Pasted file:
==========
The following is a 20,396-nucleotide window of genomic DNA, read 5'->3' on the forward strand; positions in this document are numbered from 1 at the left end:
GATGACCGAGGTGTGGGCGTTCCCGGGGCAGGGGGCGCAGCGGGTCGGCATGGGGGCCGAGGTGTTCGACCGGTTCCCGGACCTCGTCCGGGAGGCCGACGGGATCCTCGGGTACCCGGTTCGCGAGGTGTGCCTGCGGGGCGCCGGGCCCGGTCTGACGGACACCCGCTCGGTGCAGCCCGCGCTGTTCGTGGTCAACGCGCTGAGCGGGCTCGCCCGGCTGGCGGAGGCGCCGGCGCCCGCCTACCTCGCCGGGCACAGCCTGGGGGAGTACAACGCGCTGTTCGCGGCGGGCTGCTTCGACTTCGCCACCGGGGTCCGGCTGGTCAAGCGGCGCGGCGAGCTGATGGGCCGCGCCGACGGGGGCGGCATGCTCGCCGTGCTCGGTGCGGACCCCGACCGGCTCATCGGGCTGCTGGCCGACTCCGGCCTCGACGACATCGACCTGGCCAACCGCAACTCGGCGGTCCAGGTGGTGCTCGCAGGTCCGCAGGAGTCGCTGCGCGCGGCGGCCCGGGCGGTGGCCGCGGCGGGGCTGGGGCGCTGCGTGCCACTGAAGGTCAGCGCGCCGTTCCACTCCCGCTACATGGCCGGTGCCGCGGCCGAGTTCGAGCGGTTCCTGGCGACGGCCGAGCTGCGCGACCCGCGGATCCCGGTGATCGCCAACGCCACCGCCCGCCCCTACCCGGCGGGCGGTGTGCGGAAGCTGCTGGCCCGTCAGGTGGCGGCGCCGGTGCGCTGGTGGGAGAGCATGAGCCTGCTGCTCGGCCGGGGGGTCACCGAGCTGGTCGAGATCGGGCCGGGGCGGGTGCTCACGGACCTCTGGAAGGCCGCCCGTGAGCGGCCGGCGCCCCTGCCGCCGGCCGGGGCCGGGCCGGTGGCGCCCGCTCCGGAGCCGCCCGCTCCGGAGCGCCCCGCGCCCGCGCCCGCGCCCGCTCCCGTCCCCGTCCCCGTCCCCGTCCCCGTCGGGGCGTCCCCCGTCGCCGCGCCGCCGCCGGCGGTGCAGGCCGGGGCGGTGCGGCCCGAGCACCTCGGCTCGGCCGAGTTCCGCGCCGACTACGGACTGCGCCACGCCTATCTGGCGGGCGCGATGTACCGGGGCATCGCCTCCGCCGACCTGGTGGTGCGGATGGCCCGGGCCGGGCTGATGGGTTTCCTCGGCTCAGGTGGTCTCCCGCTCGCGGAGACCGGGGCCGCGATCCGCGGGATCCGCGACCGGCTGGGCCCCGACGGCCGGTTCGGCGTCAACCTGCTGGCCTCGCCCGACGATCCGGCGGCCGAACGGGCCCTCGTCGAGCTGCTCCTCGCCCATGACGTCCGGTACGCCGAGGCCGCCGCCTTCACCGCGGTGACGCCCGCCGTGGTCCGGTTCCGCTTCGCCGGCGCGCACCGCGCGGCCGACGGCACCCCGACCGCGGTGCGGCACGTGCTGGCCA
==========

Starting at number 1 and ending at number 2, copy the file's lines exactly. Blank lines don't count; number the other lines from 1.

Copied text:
The following is a 20,396-nucleotide window of genomic DNA, read 5'->3' on the forward strand; positions in this document are numbered from 1 at the left end:
GATGACCGAGGTGTGGGCGTTCCCGGGGCAGGGGGCGCAGCGGGTCGGCATGGGGGCCGAGGTGTTCGACCGGTTCCCGGACCTCGTCCGGGAGGCCGACGGGATCCTCGGGTACCCGGTTCGCGAGGTGTGCCTGCGGGGCGCCGGGCCCGGTCTGACGGACACCCGCTCGGTGCAGCCCGCGCTGTTCGTGGTCAACGCGCTGAGCGGGCTCGCCCGGCTGGCGGAGGCGCCGGCGCCCGCCTACCTCGCCGGGCACAGCCTGGGGGAGTACAACGCGCTGTTCGCGGCGGGCTGCTTCGACTTCGCCACCGGGGTCCGGCTGGTCAAGCGGCGCGGCGAGCTGATGGGCCGCGCCGACGGGGGCGGCATGCTCGCCGTGCTCGGTGCGGACCCCGACCGGCTCATCGGGCTGCTGGCCGACTCCGGCCTCGACGACATCGACCTGGCCAACCGCAACTCGGCGGTCCAGGTGGTGCTCGCAGGTCCGCAGGAGTCGCTGCGCGCGGCGGCCCGGGCGGTGGCCGCGGCGGGGCTGGGGCGCTGCGTGCCACTGAAGGTCAGCGCGCCGTTCCACTCCCGCTACATGGCCGGTGCCGCGGCCGAGTTCGAGCGGTTCCTGGCGACGGCCGAGCTGCGCGACCCGCGGATCCCGGTGATCGCCAACGCCACCGCCCGCCCCTACCCGGCGGGCGGTGTGCGGAAGCTGCTGGCCCGTCAGGTGGCGGCGCCGGTGCGCTGGTGGGAGAGCATGAGCCTGCTGCTCGGCCGGGGGGTCACCGAGCTGGTCGAGATCGGGCCGGGGCGGGTGCTCACGGACCTCTGGAAGGCCGCCCGTGAGCGGCCGGCGCCCCTGCCGCCGGCCGGGGCCGGGCCGGTGGCGCCCGCTCCGGAGCCGCCCGCTCCGGAGCGCCCCGCGCCCGCGCCCGCGCCCGCTCCCGTCCCCGTCCCCGTCCCCGTCCCCGTCGGGGCGTCCCCCGTCGCCGCGCCGCCGCCGGCGGTGCAGGCCGGGGCGGTGCGGCCCGAGCACCTCGGCTCGGCCGAGTTCCGCGCCGACTACGGACTGCGCCACGCCTATCTGGCGGGCGCGATGTACCGGGGCATCGCCTCCGCCGACCTGGTGGTGCGGATGGCCCGGGCCGGGCTGATGGGTTTCCTCGGCTCAGGTGGTCTCCCGCTCGCGGAGACCGGGGCCGCGATCCGCGGGATCCGCGACCGGCTGGGCCCCGACGGCCGGTTCGGCGTCAACCTGCTGGCCTCGCCCGACGATCCGGCGGCCGAACGGGCCCTCGTCGAGCTGCTCCTCGCCCATGACGTCCGGTACGCCGAGGCCGCCGCCTTCACCGCGGTGACGCCCGCCGTGGTCCGGTTCCGCTTCGCCGGCGCGCACCGCGCGGCCGACGGCACCCCGACCGCGGTGCGGCACGTGCTGGCCA